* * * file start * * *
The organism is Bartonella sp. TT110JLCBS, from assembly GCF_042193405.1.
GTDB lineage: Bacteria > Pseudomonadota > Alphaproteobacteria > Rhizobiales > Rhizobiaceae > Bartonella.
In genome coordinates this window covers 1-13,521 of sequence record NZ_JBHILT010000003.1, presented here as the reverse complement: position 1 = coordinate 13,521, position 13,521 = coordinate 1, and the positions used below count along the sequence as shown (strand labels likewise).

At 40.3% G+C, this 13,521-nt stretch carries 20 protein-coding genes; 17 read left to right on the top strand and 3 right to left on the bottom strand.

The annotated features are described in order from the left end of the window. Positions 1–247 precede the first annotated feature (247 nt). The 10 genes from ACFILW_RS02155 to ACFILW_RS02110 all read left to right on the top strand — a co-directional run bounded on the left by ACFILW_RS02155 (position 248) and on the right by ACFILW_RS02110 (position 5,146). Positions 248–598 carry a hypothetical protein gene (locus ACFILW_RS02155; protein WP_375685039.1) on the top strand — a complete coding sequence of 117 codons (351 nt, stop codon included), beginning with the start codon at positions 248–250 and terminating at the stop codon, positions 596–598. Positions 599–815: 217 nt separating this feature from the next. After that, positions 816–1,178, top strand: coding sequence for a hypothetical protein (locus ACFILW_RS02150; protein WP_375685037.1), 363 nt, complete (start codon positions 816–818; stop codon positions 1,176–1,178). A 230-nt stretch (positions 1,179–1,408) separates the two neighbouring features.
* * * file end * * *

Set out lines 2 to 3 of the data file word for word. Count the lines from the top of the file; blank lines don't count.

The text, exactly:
GTDB lineage: Bacteria > Pseudomonadota > Alphaproteobacteria > Rhizobiales > Rhizobiaceae > Bartonella.
In genome coordinates this window covers 1-13,521 of sequence record NZ_JBHILT010000003.1, presented here as the reverse complement: position 1 = coordinate 13,521, position 13,521 = coordinate 1, and the positions used below count along the sequence as shown (strand labels likewise).